Anyway, on the Old Testament, I would only say that we have to remember that it was written by men belonging to a people whose relationship with God developed over time, and I am not sure that we can always take its judgments of various events at face value. People are always conditioned by their surroundings to some extent, after all, though this applies to us as well as to people living in the past, and I think we should also reflect on the derivation of our own standards and beliefs before passing judgment on people from other cultures.'

FINALLY MELKITE POSTED:
' I feel completely justified passing judgement on their culture.  We don't give the same tolerance for barbaric Islamic culture, and yet that is essentially what we see in the OT as well.  Call a spade a spade; the Israelites we effing barbarians.

I agree that morals have to come from somewhere, but at the same time, they can't be dictated by God unless God is unmovable (which I know is what the Church teaches).  If God dictates what is moral, then God can make rape moral.  He can make murder moral (Yahweh did).  He can make genital mutilation moral (Yahweh did).  He can make child sacrifice moral (Yahweh did).  He can make genocide moral (Yahweh did).  In order for God to be the source of morality, he must be immovable, which means the abhorrence of the above was the same yesterday, today and tomorrow, completely regardless of cultural sensitivities.  It is proof beyond a shadow of a doubt that the one true God and Yahweh are not the same, not by a long shot.'

PLEASE HELP US UNDERSTAND THIS 'APPARANT' CONTRADICTION!
Melkite is espousing, foundationally, the heresy of Marcionism.

It is Marcionite for sure. The problem is we see God through our modern day human rose colored glasses. The culture was one thing back then and it's A WHOLE NOTHER THING today. Some aspects better some worse. While women were basically seen as property and sex objects-seemingly even by the Patriarchs within the realms of polygamy, now a days we've been taught to be more masculine with a "I don't/won't put up with your crap anymore" attitude that has caused some major destruction of homes from divorce/adultery.

We cannot presume to judge Israel as a people either because we live in a Democracy (supposed to be Republic though-U.S.) and we have no clue on how a theocracy should be run. You simply cannot judge the government/peoples/culture and God himself and how he interacted with the Israelites/Canaanites/Amalekites as how it's done today.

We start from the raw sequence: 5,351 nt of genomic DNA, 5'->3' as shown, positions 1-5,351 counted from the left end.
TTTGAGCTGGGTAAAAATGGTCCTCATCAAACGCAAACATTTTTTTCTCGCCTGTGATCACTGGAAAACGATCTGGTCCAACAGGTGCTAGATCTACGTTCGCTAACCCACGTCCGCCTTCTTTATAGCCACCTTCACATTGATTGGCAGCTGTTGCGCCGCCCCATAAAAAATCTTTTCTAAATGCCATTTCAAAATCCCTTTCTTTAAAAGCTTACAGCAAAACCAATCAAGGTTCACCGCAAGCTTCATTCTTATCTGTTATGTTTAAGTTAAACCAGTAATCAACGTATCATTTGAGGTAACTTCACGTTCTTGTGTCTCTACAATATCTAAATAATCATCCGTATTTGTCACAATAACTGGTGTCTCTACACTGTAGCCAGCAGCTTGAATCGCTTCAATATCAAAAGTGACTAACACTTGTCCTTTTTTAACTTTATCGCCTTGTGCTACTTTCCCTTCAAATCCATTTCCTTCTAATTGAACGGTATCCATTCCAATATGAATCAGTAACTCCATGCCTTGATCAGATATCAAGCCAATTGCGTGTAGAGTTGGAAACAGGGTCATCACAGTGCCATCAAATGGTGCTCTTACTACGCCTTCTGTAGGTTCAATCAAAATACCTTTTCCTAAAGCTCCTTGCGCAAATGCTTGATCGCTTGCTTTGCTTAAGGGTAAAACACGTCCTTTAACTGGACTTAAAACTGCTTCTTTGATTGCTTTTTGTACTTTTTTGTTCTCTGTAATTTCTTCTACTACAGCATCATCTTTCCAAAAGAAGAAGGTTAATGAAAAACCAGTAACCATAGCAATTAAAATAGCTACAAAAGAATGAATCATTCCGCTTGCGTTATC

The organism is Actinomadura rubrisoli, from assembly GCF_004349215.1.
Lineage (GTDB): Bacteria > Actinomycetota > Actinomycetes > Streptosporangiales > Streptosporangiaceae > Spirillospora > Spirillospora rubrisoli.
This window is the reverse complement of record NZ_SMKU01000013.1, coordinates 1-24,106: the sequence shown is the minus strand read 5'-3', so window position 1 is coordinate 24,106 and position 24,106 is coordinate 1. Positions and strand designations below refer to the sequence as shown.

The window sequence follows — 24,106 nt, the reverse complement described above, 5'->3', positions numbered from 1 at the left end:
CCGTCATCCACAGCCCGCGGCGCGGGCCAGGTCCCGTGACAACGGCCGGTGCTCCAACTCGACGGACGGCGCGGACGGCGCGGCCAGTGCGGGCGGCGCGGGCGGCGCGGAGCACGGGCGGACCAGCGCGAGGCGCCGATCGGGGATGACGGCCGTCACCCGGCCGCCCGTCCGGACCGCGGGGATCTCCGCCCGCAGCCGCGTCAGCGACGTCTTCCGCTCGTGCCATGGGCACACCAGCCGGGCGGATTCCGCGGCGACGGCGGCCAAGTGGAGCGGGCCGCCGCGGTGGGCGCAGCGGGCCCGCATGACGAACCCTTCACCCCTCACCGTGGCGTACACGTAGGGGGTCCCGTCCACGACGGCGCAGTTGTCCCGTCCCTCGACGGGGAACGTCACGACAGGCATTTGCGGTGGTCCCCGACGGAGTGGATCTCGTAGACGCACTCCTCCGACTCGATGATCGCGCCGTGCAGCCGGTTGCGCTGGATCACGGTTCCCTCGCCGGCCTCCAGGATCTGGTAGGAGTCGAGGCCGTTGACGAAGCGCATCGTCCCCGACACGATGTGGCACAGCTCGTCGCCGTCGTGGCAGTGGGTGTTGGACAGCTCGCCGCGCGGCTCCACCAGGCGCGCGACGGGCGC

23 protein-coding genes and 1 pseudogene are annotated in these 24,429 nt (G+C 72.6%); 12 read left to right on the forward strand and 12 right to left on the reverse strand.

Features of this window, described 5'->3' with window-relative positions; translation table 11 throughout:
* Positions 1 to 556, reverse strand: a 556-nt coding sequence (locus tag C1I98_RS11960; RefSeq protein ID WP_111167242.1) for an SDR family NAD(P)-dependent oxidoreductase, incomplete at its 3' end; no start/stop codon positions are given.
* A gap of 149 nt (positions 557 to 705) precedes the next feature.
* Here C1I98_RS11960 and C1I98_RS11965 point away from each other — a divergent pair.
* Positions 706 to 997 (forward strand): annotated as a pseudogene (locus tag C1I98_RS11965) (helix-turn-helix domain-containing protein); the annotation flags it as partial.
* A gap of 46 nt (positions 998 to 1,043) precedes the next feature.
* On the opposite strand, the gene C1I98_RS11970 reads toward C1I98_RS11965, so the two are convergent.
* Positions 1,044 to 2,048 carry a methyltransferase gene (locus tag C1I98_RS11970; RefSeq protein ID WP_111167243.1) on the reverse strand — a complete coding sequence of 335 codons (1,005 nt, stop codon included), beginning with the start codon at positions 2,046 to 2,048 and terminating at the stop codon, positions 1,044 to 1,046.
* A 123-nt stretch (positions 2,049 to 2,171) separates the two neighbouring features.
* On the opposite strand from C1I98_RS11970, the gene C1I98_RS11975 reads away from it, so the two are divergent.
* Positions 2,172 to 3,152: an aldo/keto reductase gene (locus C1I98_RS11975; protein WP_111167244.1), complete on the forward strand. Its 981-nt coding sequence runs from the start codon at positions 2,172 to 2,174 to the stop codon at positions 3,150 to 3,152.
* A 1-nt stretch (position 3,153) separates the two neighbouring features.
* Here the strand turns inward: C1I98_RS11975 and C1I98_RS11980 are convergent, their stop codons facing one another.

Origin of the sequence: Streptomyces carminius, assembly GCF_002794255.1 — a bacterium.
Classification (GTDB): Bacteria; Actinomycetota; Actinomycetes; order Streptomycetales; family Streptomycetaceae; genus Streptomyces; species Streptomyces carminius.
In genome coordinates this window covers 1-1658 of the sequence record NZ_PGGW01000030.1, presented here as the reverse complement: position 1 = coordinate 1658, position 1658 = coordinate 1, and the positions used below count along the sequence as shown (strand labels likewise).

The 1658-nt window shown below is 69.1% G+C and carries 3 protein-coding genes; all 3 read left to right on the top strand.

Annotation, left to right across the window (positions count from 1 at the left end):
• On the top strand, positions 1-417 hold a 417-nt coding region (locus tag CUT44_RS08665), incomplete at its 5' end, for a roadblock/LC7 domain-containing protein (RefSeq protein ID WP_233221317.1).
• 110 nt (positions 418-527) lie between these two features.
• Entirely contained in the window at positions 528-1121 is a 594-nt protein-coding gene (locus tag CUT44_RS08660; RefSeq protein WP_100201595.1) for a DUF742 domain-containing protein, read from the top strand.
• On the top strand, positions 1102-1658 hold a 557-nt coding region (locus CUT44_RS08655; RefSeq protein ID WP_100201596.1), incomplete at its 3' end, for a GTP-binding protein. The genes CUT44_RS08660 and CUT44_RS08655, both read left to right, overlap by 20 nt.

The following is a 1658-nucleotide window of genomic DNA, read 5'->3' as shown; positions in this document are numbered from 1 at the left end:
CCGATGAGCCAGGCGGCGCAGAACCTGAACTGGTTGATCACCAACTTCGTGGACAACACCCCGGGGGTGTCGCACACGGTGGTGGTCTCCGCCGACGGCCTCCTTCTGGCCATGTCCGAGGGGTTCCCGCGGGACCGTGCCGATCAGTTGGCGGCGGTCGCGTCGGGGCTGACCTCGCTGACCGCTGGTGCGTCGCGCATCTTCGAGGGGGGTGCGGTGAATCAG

He's God he has every right to destroy or call for the destruction of peoples that are in idolatry against Him. Sure as a modern day woman I find the killing babies of the Amalekites thing abhorrent. But who the hell am I to judge the Creator of the UniverseHuh?!!!  Crazy!
God ordered the killing of the Amalekites, Canaanites, etc., for reasons that are His own. Since this led to the stable foundation of Israel - the very mode by which He would send His Son to die for the redemption of the Universe - we know it was for the good of human souls. Further, I personally believe God ordered the deaths of those pagans because the longer they would have lived, the more corrupted they would have become. Perhaps He gave supernatural grace to those who were good among the evil tribes, so that they might make an act of faith before death and enter as fully as was possible into the Covenant. Perhaps not. This is why God is glorious: all is for our good, even if we do not know how it is so.

The God of the Old Testament is clearly the Father of Our Lord & Saviour Jesus Christ. I strongly encourage you to read St. Irenaeus of Lyons' "Against Heresies", especially the first and second books, in which he demolishes this very idea. http://www.newadvent.org/fathers/0103.htm Here is chapter 27 of Book I, dealing with Marcion: http://www.newadvent.org/fathers/0103127.htm

Christ brings a sword. Christ wishes to cast fire upon the Earth. Christ judges against divorce. Christ condemns and condemns and condemns. He never comes across as anything other than the Holy Son of (the same) God (as the old Testament).